The Police Service of Northern Ireland will be taking the opportunity to highlight the extent and impact of hate crime across Northern Ireland and will be out engaging with local communities encouraging all to embrace diversity during National Hate Crime Awareness Week, 8-15th October 2022.
The most recent statistics published by the Service (August 2022) show that the number of crimes recorded rose across five of the six hate motivations (race, gender identity, sexual orientation, disability, and faith/religion) when compared with the previous 12 months. Hate crimes with a disability motivation saw the largest overall increase of 38% (from 75 to 104), with sexual orientation motivated hate crimes rising by 25% (from 264 to 331).
A hate crime or incident can involve people being targeted based on their disability, gender identity, race, religion and sexual orientation. It can take many forms such as physical and verbal attacks, vandalism, graffiti, online abuse and threatening behaviours.
This week the Police Service will be sharing messages across their social media channels to educate the public on how to recognise Hate Crime so we can all play a part in challenging and stopping it.
Neighbourhood Policing Teams have also begun an engagement programme across all districts. They will be out and about in your local communities speaking to those affected and spread the message that Northern Ireland is no place for hate.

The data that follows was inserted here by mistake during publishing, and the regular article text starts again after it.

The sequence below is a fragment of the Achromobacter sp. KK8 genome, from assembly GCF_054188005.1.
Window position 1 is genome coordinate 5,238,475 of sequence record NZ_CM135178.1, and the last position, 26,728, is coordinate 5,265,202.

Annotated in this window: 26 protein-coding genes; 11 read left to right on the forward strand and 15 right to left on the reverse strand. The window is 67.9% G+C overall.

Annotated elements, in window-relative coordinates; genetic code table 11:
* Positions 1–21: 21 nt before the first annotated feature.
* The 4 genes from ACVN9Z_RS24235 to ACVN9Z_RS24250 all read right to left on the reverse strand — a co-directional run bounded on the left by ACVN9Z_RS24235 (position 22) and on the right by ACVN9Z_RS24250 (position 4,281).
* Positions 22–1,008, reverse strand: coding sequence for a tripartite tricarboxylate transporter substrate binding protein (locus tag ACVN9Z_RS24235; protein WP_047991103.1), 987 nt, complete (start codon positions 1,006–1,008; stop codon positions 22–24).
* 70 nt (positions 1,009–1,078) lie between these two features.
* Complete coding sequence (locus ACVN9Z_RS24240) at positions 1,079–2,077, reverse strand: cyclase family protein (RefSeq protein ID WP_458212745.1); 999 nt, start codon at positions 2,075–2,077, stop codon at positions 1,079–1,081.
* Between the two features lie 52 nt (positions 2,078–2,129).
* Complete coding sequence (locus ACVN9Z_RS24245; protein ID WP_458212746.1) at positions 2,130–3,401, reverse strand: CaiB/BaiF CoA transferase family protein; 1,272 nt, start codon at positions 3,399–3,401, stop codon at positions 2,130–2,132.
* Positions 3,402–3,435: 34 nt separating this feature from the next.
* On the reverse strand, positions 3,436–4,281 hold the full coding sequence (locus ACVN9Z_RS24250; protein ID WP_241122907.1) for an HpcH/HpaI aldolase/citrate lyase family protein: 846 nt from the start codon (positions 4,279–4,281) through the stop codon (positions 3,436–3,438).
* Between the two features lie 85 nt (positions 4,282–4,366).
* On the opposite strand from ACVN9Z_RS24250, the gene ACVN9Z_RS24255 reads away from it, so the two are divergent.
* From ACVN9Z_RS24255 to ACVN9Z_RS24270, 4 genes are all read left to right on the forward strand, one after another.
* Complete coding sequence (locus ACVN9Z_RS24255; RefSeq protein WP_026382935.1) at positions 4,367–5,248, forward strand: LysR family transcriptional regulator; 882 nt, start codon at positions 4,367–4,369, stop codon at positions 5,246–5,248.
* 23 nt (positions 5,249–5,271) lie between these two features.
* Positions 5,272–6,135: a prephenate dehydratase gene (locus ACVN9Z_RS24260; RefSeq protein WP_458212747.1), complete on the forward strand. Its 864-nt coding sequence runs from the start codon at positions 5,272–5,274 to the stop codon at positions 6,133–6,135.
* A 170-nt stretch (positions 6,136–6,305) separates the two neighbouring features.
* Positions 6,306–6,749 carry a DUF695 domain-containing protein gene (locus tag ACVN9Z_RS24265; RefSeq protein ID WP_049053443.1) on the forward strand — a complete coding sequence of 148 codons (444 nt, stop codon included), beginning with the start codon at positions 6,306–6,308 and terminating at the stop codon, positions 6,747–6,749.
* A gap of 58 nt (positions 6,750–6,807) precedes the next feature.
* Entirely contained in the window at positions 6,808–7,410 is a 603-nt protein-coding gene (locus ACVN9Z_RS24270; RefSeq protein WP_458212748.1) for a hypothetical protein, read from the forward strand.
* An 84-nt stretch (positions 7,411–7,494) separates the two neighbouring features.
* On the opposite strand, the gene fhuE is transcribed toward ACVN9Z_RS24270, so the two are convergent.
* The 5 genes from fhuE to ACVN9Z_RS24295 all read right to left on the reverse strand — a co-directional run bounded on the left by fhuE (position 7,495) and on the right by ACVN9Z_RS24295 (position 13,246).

Endorsing the campaign Hate Crime Lead, Inspector Patrick Mullan said: “There is a famous quote that states, we hate what we don’t understand and I believe that this resonates in Northern Ireland.
“As a Police Service we would like to see a shift in the narrative so that the diversity in our communities is embraced and celebrated. This week our Neighbourhood Policing Teams begin a programme of engagement to speak directly to those affected by hate crime and encourage a better understanding of the diversity in our communities.
“Hate crime can have a long lasting, damaging impact on victims and their wider community. We believe that every person has the right to go about their lives without being the target of abusive language or criminal behaviour motivated by hate or prejudice. We all have a role in eliminating this behaviour from our society. There is no place for hate and we take reports of this nature incredibly seriously.”
The Police Service, alongside the Department of Justice, fund a dedicated Advocacy Service to help and support victims of Hate Crime. Six specialist Hate Crime Advocates, who represent all communities, support victims through the criminal justice process to help bring offenders to justice.
Since the commencement of the new service in April 2022 until end of August there were 498 referrals for Hate Crime Advocacy support.
One mother of a young victim they supported explained how Hate Crime has affected their family: “We’ve been starved of human kindness because they see us as different. I can’t remember when I last saw my child laughing, when the community turn their back on you its real isolation”
Another victim said: “Six months on and I still can’t go out on my own at night, at the back of my head I’m waiting for another attack.”
The Police Service would appeal to anyone who has experienced a hate crime or incident to report. Officers are here to help you and can make sure you get access to the support you need.
Report to Police by dialling 101 or 999 in an emergency. You can also report via a third party or the online Police reporting form, which can be anonymous. If you have any information in relation to a Hate Crime you can call Crimestoppers completely anonymously on 0800 555 111.